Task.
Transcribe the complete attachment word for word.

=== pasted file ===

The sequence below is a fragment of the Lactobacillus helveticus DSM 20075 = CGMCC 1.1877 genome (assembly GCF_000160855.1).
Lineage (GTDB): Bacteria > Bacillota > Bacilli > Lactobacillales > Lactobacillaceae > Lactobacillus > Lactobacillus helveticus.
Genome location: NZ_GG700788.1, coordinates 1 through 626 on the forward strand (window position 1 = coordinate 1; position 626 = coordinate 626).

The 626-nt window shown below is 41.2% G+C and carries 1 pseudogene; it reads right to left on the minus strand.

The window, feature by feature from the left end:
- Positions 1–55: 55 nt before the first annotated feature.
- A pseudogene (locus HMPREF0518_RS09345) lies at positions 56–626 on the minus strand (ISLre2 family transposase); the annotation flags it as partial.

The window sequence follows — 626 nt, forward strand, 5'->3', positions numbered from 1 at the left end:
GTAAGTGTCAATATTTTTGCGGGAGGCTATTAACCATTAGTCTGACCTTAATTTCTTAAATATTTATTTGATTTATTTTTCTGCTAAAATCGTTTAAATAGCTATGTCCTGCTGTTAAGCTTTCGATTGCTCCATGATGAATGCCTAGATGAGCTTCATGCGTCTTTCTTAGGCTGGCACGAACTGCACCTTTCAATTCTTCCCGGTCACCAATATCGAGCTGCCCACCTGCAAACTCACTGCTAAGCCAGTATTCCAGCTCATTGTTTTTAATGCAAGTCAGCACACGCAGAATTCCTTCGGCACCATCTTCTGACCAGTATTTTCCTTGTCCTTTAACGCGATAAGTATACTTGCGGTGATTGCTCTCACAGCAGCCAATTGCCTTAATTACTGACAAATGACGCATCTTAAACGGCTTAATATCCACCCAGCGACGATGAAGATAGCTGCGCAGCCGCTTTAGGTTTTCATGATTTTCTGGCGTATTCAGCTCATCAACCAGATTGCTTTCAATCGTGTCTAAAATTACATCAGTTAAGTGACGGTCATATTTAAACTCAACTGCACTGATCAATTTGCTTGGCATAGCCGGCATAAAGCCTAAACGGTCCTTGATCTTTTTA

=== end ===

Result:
The sequence below is a fragment of the Lactobacillus helveticus DSM 20075 = CGMCC 1.1877 genome (assembly GCF_000160855.1).
Lineage (GTDB): Bacteria > Bacillota > Bacilli > Lactobacillales > Lactobacillaceae > Lactobacillus > Lactobacillus helveticus.
Genome location: NZ_GG700788.1, coordinates 1 through 626 on the forward strand (window position 1 = coordinate 1; position 626 = coordinate 626).

The 626-nt window shown below is 41.2% G+C and carries 1 pseudogene; it reads right to left on the minus strand.

The window, feature by feature from the left end:
- Positions 1–55: 55 nt before the first annotated feature.
- A pseudogene (locus HMPREF0518_RS09345) lies at positions 56–626 on the minus strand (ISLre2 family transposase); the annotation flags it as partial.

The window sequence follows — 626 nt, forward strand, 5'->3', positions numbered from 1 at the left end:
GTAAGTGTCAATATTTTTGCGGGAGGCTATTAACCATTAGTCTGACCTTAATTTCTTAAATATTTATTTGATTTATTTTTCTGCTAAAATCGTTTAAATAGCTATGTCCTGCTGTTAAGCTTTCGATTGCTCCATGATGAATGCCTAGATGAGCTTCATGCGTCTTTCTTAGGCTGGCACGAACTGCACCTTTCAATTCTTCCCGGTCACCAATATCGAGCTGCCCACCTGCAAACTCACTGCTAAGCCAGTATTCCAGCTCATTGTTTTTAATGCAAGTCAGCACACGCAGAATTCCTTCGGCACCATCTTCTGACCAGTATTTTCCTTGTCCTTTAACGCGATAAGTATACTTGCGGTGATTGCTCTCACAGCAGCCAATTGCCTTAATTACTGACAAATGACGCATCTTAAACGGCTTAATATCCACCCAGCGACGATGAAGATAGCTGCGCAGCCGCTTTAGGTTTTCATGATTTTCTGGCGTATTCAGCTCATCAACCAGATTGCTTTCAATCGTGTCTAAAATTACATCAGTTAAGTGACGGTCATATTTAAACTCAACTGCACTGATCAATTTGCTTGGCATAGCCGGCATAAAGCCTAAACGGTCCTTGATCTTTTTA